The Mystery of the Ukraine Peace Plan

Who is its reported author, Andrii Artemenko, and what does he want?

The independence monument in Kiev, Ukraine (Valentyn Ogirenko / Reuters)

On Sunday, The New York Times reported that two associates of President Donald Trump, including Trump’s personal lawyer, Michael Cohen, presented a sealed envelope to then-National Security Adviser Michael Flynn containing a secret peace plan to resolve the three-year conflict in Ukraine. The plan, according to the report, would have Russian forces pull out of eastern Ukraine, and have Ukraine conduct a referendum on whether Crimea would be leased to Russia for 50 or 100 years. It also outlined a way to lift sanctions on Russia.

The reported plan raised hackles in Kiev, and not just because it would, in one form or another, recognize Crimea as part of Russia. “It’s nonsense,” Ukrainian parliament (Rada) member and former investigative journalist Mustafa Nayyem told me on Monday. “I don’t think anyone here in Ukraine would accept such a plan. It’s the banal bargaining over territory, and the time for that has passed.”

What really struck observers in Ukraine about the plan was its reported author, Andrii Artemenko, who according to the Times “sees himself as a Trump-style leader of a future Ukraine.” “That’s the thing,” said Natalia Gumenyuk, the head of the, a prominent news outlet that gained stature as the television station of the Maidan protests. “None of us had heard much about him.” What she had heard about him was that he was “marginal,” “a really obscure member of parliament from a shady political party.” She observed that “it’s interesting that it’s this kind of person who got in touch with someone over there,” in the United States.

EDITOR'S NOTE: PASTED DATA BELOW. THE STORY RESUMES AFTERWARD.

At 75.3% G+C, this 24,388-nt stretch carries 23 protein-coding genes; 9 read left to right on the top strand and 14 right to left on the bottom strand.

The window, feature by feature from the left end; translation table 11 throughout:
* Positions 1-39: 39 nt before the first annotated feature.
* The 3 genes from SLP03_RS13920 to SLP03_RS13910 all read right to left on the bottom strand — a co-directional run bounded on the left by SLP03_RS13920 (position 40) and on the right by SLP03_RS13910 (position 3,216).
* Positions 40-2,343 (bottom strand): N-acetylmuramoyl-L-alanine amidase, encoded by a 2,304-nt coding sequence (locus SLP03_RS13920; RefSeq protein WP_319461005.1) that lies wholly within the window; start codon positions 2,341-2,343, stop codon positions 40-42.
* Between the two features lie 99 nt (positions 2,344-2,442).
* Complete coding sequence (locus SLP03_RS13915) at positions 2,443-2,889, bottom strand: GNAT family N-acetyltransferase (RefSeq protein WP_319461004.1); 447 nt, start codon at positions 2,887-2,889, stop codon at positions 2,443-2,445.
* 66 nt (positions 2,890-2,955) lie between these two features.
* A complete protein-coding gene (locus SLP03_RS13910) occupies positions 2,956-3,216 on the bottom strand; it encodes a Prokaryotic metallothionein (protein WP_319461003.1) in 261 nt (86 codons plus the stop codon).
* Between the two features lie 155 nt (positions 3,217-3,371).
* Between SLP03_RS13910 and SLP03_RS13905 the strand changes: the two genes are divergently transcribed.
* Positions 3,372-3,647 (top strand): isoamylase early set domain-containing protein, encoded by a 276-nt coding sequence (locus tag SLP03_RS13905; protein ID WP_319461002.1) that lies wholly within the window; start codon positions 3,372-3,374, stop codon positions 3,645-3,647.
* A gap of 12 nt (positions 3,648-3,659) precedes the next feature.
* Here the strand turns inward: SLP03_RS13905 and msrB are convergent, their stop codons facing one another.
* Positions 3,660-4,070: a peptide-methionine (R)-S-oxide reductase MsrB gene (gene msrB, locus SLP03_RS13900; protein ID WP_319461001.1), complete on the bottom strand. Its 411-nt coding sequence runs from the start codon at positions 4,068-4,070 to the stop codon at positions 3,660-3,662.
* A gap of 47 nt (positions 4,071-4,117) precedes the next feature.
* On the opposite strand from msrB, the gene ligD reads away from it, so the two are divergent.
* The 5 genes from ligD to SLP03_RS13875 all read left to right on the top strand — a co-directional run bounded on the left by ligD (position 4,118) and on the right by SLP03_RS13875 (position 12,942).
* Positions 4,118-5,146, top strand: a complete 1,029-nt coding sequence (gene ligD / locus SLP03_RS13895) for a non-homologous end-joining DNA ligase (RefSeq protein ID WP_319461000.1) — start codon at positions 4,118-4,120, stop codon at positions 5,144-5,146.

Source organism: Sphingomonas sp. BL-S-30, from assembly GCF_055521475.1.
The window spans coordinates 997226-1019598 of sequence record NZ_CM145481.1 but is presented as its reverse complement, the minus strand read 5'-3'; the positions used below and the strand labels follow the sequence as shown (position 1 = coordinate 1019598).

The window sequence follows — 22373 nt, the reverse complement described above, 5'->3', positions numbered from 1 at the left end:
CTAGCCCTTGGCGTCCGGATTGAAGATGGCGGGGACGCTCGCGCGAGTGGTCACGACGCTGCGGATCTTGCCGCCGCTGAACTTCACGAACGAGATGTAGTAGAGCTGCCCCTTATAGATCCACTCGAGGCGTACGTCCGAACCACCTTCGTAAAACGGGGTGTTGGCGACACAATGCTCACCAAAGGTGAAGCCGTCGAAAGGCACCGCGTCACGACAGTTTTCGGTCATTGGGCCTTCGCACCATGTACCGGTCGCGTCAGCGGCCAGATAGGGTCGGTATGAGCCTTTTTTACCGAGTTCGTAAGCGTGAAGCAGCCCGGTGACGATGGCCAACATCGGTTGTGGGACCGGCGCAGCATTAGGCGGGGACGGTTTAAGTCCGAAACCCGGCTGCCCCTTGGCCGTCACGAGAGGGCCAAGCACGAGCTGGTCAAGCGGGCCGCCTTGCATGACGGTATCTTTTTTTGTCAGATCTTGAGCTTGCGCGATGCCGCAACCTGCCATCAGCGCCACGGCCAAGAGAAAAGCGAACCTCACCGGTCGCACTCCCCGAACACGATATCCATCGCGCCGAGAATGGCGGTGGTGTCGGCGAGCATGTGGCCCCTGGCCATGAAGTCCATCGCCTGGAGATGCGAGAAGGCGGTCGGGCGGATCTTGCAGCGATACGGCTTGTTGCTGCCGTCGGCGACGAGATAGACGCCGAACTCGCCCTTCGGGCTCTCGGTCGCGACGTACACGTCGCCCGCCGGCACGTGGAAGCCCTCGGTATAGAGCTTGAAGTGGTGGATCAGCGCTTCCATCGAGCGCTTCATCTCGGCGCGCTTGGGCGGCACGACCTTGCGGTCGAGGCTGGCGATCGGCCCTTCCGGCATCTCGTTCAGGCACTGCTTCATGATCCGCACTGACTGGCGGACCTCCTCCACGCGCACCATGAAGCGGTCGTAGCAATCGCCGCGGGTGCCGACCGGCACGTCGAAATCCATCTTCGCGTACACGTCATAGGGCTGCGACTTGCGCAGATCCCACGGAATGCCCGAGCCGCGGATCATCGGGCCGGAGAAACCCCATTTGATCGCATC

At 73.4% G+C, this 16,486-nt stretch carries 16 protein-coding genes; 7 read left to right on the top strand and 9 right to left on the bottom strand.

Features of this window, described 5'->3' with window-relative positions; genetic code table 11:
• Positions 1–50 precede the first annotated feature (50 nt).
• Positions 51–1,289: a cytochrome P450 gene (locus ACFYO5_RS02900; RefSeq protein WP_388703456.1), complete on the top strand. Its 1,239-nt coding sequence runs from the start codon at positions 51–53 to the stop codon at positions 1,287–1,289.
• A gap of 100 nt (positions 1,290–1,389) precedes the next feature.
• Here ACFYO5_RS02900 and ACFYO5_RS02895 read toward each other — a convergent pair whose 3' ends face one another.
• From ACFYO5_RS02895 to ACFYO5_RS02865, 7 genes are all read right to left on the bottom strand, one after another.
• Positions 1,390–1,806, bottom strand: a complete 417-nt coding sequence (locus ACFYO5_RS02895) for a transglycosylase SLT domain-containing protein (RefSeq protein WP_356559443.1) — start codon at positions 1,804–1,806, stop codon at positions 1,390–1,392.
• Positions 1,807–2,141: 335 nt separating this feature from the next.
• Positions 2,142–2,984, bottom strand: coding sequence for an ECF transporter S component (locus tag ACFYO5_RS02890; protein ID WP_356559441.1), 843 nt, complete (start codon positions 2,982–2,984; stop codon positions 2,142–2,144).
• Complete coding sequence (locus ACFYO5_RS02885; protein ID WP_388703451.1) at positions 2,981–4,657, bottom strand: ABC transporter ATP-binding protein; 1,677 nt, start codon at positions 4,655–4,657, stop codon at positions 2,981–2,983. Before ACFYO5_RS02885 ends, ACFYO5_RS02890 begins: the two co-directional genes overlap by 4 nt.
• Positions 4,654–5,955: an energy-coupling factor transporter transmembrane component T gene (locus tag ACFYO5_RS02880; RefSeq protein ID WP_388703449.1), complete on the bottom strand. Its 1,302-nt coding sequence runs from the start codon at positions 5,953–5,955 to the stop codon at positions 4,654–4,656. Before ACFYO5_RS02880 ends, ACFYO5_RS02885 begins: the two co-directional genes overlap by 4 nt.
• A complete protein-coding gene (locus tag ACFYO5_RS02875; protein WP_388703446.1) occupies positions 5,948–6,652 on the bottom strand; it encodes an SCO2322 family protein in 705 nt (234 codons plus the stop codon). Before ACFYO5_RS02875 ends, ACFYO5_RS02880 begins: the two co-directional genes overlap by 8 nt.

On Monday morning, Ukrainian Interior Minister Arsen Avakov concurred. “MP Artemenko, who proposed leasing Crimea to Russia, is a marginal figure without any authority,” he wrote in a post on Facebook.

Both Avakov and Serhiy Leshchenko, a young member of the Rada and a former investigative journalist, suspect the plan originated not with Artemenko, who heads an obscure right-wing party, but among members of the Opposition Bloc, a parliamentary faction that formed in 2014 from remnants of the old party of the ousted pro-Kremlin President Viktor Yanukovych.

In any case, it would stand to reason that the Kremlin would try to get as much of what it wants in Ukraine as possible before the whole Trump-Putin romance falls apart. According to my U.S. sources, the Russians started putting sticks in the wheels of the Minsk ceasefire negotiations in October, when they saw Trump’s election as increasingly likely, hoping that with Trump in the White House, they would get more favorable terms in Ukraine. It would seem now that the Kremlin is using a familiar tactic, using a previously unheard-of, third-tier person as a front for much more powerful figures—like pro-Russian MPs in Kiev.

“All these signals are coming either from the Russian Federation or from their allies here inside the country,” Nayyem told me. “The fact that this proposal was put forward by an obscure Ukrainian politician speaks to the fact that this is an attempt to feel out the environment and try to understand whether [Ukrainian] society is ready for this. Fortunately, these attempts only unite the Ukrainian political class against any sort of trade negotiations when it comes to Ukrainian territory.”

“The proposal and the way it’s being unveiled reeks of Kremlin manipulation,” said Lena Surzhko-Harned, an expert on Ukrainian politics at University of Pittsburgh. “Find a low-ranking financially interested goon, prop him up, give him instructions and let the games begin. While I wonder to what extent Trump understands the nuances of the Ukrainian conflict, I sure hope that his new security adviser ... understands broader implications of playing into the Kremlin’s hands in Ukraine.”